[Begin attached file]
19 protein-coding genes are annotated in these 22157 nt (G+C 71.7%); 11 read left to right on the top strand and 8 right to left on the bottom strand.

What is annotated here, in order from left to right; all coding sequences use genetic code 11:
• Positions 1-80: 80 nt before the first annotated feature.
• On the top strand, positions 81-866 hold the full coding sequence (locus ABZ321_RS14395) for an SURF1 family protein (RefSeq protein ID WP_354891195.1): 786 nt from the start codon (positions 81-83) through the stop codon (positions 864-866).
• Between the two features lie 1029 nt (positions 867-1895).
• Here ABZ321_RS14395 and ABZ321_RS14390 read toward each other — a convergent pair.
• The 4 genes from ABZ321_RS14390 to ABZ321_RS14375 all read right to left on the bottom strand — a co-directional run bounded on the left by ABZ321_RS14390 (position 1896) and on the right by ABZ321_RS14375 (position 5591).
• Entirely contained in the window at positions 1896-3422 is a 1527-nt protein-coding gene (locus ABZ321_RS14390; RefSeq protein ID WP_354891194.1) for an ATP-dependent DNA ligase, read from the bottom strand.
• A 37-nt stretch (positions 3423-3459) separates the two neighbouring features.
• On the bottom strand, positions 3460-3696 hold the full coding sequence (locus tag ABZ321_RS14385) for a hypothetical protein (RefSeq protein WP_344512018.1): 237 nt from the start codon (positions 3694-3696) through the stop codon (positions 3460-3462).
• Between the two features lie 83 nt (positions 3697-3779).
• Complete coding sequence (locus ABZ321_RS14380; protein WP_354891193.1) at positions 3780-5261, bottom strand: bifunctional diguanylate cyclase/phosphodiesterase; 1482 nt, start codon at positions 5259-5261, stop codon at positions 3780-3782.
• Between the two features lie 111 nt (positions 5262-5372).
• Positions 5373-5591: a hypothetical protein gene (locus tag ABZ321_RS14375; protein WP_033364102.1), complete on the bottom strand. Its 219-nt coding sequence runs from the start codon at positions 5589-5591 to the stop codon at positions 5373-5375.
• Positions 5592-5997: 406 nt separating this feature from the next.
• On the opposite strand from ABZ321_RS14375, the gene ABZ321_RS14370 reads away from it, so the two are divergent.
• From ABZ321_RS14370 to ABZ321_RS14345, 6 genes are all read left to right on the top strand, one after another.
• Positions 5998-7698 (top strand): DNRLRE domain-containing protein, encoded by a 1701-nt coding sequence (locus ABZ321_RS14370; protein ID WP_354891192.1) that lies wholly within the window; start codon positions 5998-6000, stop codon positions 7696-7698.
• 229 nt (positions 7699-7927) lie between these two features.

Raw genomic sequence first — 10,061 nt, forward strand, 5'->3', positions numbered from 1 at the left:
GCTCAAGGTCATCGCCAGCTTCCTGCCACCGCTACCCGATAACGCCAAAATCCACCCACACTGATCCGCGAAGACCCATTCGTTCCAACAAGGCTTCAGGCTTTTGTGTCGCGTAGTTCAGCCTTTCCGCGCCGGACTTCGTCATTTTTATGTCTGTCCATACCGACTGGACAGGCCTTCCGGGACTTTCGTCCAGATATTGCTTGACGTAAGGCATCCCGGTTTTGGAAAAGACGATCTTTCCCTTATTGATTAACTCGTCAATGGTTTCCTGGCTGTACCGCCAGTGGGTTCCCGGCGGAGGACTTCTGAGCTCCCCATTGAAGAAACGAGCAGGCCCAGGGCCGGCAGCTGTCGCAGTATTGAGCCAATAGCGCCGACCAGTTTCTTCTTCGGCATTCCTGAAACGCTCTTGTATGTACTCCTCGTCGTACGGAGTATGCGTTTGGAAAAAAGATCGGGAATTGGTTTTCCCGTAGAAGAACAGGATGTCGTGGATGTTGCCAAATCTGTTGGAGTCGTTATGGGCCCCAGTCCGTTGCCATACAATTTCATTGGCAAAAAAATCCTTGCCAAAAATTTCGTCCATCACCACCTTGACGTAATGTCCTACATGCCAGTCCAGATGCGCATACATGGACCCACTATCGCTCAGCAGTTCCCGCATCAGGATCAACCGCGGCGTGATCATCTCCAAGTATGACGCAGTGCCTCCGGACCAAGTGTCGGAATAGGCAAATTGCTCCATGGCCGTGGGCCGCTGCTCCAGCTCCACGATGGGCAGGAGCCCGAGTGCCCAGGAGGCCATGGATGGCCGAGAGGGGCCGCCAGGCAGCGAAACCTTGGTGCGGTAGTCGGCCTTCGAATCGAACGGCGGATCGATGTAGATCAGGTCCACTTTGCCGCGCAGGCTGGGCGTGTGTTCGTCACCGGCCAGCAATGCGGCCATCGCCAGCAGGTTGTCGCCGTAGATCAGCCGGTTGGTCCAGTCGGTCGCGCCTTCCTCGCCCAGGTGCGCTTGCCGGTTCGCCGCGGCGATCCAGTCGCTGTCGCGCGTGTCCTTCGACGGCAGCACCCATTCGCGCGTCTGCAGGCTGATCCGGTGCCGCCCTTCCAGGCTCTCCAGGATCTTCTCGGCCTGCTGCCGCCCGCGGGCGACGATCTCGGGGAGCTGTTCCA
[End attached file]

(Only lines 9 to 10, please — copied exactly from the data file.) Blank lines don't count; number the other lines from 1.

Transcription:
• A 37-nt stretch (positions 3423-3459) separates the two neighbouring features.
• On the bottom strand, positions 3460-3696 hold the full coding sequence (locus tag ABZ321_RS14385) for a hypothetical protein (RefSeq protein WP_344512018.1): 237 nt from the start codon (positions 3694-3696) through the stop codon (positions 3460-3462).